Author Neil Gaiman also participated in the 2017 letter campaign by writing to award winning cartoonist and activist Ramón Esono Ebalé, currently detained in Equatorial Guinea. In part, Gaiman said:
‘The planet you and I share is the same planet, but we live in different worlds. I am perfectly free to write whatever I wish, to be as imaginative as I want to be, to create people and places, to challenge the things that I believe need to be challenged, and you are not.’
Closer to home, PEN has spoken out about the plight of Iranian journalist Behrouz Boochani, who has written about politics in the Middle East, and about his Kurdish language and culture. In 2013, officials from the Islamic Revolutionary Guards Corps raided the office of the magazine Behrouz had co-founded, and arrested 11 of his colleagues. Fearing arrest and interrogation, Behrouz hid for several months, before fleeing Iran.
After seeking asylum in Australia, he was forcibly exiled to Manus Island, where he remains in limbo, despite being recognised as a genuine refugee. He has continued to write, with his articles being published internationally and his memoir No Friend but the Mountain released earlier this year by Pan Macmillan.
International Cities of Refuge Network & Cartoonists Rights Network International
International Cities of Refuge Network (ICORN) is a network of more than 60 cities and regions that offer long-term, but temporary, refuge to persecuted writers and artists. One of those is cartoonist Ali Durrani, who goes by the pen name, Eaten Fish, and whose story I’ve followed for several years now.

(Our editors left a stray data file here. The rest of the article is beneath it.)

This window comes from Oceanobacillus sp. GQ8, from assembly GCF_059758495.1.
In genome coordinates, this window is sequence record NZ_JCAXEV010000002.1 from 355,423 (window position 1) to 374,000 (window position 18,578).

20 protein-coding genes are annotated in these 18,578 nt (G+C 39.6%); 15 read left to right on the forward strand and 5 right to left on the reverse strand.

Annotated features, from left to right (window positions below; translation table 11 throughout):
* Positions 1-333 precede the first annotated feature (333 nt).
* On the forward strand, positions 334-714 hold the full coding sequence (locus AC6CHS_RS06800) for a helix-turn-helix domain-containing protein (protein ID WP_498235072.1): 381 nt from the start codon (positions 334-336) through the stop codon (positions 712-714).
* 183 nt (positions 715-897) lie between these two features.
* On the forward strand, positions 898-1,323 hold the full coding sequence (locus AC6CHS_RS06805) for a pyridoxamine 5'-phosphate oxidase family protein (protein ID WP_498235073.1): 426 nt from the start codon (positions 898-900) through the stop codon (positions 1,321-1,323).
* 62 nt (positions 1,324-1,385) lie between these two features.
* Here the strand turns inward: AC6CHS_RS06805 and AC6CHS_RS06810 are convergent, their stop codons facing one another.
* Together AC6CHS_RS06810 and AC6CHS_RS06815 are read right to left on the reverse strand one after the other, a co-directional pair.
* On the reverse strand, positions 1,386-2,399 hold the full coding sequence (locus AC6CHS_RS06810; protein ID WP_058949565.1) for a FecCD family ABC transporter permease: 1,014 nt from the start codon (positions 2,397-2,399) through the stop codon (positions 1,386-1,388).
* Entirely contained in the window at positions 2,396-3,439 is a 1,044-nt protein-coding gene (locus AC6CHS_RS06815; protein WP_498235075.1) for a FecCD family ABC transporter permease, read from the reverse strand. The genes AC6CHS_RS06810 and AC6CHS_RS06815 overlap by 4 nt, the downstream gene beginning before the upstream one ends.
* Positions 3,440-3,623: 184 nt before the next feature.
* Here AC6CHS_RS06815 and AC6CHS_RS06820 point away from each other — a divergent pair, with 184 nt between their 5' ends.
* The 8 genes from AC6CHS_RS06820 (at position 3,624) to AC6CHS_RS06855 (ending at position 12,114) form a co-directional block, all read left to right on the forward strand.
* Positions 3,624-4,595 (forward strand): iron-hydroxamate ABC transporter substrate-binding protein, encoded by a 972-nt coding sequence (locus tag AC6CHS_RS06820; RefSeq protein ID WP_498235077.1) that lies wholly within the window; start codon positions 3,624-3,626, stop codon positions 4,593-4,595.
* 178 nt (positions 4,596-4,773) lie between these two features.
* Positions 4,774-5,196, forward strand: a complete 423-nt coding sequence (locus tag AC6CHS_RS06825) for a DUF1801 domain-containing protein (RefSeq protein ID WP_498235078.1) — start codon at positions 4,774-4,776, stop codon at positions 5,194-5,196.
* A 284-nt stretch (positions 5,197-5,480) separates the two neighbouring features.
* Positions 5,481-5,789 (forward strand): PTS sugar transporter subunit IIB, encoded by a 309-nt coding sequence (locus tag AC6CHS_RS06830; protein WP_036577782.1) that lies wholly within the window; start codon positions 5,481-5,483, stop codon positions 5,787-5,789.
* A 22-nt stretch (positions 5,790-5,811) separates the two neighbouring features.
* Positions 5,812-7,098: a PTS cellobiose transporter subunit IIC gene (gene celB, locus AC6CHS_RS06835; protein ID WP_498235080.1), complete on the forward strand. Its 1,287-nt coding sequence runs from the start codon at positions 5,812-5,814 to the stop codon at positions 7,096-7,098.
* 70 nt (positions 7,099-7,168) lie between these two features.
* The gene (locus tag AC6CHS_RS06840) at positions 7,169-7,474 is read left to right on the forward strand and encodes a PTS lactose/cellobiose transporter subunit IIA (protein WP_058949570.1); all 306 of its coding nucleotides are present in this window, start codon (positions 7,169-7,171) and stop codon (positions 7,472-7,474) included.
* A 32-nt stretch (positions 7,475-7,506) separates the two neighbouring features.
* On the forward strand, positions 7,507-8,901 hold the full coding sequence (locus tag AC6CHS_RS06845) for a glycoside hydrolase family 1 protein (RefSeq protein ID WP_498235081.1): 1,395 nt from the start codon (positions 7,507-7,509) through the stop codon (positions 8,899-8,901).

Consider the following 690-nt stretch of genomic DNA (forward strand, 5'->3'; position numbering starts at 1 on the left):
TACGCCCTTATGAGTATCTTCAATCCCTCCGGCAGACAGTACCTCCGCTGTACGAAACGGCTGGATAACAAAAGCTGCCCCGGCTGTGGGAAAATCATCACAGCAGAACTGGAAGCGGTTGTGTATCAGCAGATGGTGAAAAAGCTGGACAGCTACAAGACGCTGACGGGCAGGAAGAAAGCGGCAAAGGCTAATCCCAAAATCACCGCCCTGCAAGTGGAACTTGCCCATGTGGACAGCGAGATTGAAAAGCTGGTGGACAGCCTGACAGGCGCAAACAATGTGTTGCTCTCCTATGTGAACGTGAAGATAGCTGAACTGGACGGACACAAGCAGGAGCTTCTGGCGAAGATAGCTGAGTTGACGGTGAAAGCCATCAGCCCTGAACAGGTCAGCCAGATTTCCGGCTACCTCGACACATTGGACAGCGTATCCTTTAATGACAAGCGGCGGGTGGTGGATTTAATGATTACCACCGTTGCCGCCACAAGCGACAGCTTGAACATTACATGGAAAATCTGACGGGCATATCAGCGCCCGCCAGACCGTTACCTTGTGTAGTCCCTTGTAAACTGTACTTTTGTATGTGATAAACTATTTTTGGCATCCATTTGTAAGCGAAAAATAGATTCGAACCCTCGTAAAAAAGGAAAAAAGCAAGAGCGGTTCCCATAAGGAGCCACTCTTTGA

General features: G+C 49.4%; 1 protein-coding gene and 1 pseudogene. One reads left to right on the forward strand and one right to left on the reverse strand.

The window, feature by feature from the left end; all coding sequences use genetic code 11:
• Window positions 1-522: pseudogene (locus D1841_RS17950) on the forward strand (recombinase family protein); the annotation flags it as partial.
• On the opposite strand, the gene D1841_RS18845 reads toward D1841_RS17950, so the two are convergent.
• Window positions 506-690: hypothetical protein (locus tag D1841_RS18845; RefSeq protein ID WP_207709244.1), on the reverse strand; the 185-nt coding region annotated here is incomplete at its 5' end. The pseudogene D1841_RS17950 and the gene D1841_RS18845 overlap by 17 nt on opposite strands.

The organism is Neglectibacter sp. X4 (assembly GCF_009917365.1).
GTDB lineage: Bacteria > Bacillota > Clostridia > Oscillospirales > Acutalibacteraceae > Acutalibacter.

Like Behrouz Boochani, Eaten Fish languished on Manus Island for several years. That was until his cartoons, which depicted his life and experiences as an asylum seeker in offshore detention, came to the attention of Australian poet, Janet Gailbraith, cartoonist First Dog on the Moon, and human rights group Cartoonists Rights Network International (CRNI). Eventually this resulted in ICORN offering Ali refuge in Norway. Ali is just one of more than 130 persecuted writers and artists who’ve been offered a safe haven through ICORN.
Speaking Up and Standing Out
When I read the stories about these imprisoned, exiled and murdered writers and artists, I feel challenged about how much I take my freedom to write for granted, and how easily I allow myself to be distracted from the task of writing.
I’m challenged, too, by the stories of those who demonstrate the courage to speak up and stand out in the face of such high personal risks. And I often wonder if I would be so courageous in similar circumstances, or whether I’d remain silent to protect myself.
Writers in Exile
This persecution and threat to safety is not a new phenomenon. Around the word, and down through the centuries, many writers and artists have risked everything to pursue their creative practice. They create – often challenging injustice and the abuse of power – knowing they risk imprisonment, torture or even death.
Over the next few months, I’d like to introduce you to some of those writers, in a new series called Writers in Exile. Some authors you’ll be familiar with, other names might surprise you, and a few you may not recognise at all. I hope you’ll join me as I share the stories behind some of the best loved literary works and their creators.
In the meantime, I’ll continue to ask myself: what am I willing to risk in order to tell the stories I want to tell? And will I have the courage to speak up and stand out?